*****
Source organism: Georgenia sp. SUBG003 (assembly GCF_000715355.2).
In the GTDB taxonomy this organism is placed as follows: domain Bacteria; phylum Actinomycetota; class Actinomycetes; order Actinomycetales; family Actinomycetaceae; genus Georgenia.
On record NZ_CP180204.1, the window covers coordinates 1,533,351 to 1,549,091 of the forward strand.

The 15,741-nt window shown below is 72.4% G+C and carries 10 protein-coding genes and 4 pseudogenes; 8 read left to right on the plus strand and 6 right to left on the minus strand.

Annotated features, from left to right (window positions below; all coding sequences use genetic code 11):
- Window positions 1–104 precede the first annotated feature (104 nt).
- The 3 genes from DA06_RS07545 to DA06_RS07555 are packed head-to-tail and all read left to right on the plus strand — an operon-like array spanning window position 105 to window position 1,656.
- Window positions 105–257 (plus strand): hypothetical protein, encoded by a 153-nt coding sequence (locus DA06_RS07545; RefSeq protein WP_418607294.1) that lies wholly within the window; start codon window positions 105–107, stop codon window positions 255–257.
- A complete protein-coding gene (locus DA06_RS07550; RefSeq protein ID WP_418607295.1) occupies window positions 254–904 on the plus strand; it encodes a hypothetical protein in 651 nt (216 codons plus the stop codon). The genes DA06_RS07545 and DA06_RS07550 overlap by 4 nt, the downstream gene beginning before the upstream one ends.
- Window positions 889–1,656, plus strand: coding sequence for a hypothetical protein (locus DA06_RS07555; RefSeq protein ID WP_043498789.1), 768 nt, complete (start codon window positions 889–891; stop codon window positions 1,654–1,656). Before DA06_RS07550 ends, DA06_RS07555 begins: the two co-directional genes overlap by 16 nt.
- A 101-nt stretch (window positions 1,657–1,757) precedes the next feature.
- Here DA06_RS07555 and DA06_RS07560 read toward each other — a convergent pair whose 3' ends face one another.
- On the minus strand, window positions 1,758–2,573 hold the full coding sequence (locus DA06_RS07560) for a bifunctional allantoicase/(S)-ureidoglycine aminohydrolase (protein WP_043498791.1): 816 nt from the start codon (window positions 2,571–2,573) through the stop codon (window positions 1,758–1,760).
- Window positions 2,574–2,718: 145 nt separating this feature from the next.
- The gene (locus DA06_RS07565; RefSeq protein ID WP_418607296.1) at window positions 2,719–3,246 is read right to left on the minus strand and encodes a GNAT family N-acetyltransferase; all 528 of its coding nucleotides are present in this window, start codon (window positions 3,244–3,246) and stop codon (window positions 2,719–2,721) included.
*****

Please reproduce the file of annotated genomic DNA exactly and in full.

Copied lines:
Source organism: Georgenia sp. SUBG003 (assembly GCF_000715355.2).
In the GTDB taxonomy this organism is placed as follows: domain Bacteria; phylum Actinomycetota; class Actinomycetes; order Actinomycetales; family Actinomycetaceae; genus Georgenia.
On record NZ_CP180204.1, the window covers coordinates 1,533,351 to 1,549,091 of the forward strand.

The 15,741-nt window shown below is 72.4% G+C and carries 10 protein-coding genes and 4 pseudogenes; 8 read left to right on the plus strand and 6 right to left on the minus strand.

Annotated features, from left to right (window positions below; all coding sequences use genetic code 11):
- Window positions 1–104 precede the first annotated feature (104 nt).
- The 3 genes from DA06_RS07545 to DA06_RS07555 are packed head-to-tail and all read left to right on the plus strand — an operon-like array spanning window position 105 to window position 1,656.
- Window positions 105–257 (plus strand): hypothetical protein, encoded by a 153-nt coding sequence (locus DA06_RS07545; RefSeq protein WP_418607294.1) that lies wholly within the window; start codon window positions 105–107, stop codon window positions 255–257.
- A complete protein-coding gene (locus DA06_RS07550; RefSeq protein ID WP_418607295.1) occupies window positions 254–904 on the plus strand; it encodes a hypothetical protein in 651 nt (216 codons plus the stop codon). The genes DA06_RS07545 and DA06_RS07550 overlap by 4 nt, the downstream gene beginning before the upstream one ends.
- Window positions 889–1,656, plus strand: coding sequence for a hypothetical protein (locus DA06_RS07555; RefSeq protein ID WP_043498789.1), 768 nt, complete (start codon window positions 889–891; stop codon window positions 1,654–1,656). Before DA06_RS07550 ends, DA06_RS07555 begins: the two co-directional genes overlap by 16 nt.
- A 101-nt stretch (window positions 1,657–1,757) precedes the next feature.
- Here DA06_RS07555 and DA06_RS07560 read toward each other — a convergent pair whose 3' ends face one another.
- On the minus strand, window positions 1,758–2,573 hold the full coding sequence (locus DA06_RS07560) for a bifunctional allantoicase/(S)-ureidoglycine aminohydrolase (protein WP_043498791.1): 816 nt from the start codon (window positions 2,571–2,573) through the stop codon (window positions 1,758–1,760).
- Window positions 2,574–2,718: 145 nt separating this feature from the next.
- The gene (locus DA06_RS07565; RefSeq protein ID WP_418607296.1) at window positions 2,719–3,246 is read right to left on the minus strand and encodes a GNAT family N-acetyltransferase; all 528 of its coding nucleotides are present in this window, start codon (window positions 3,244–3,246) and stop codon (window positions 2,719–2,721) included.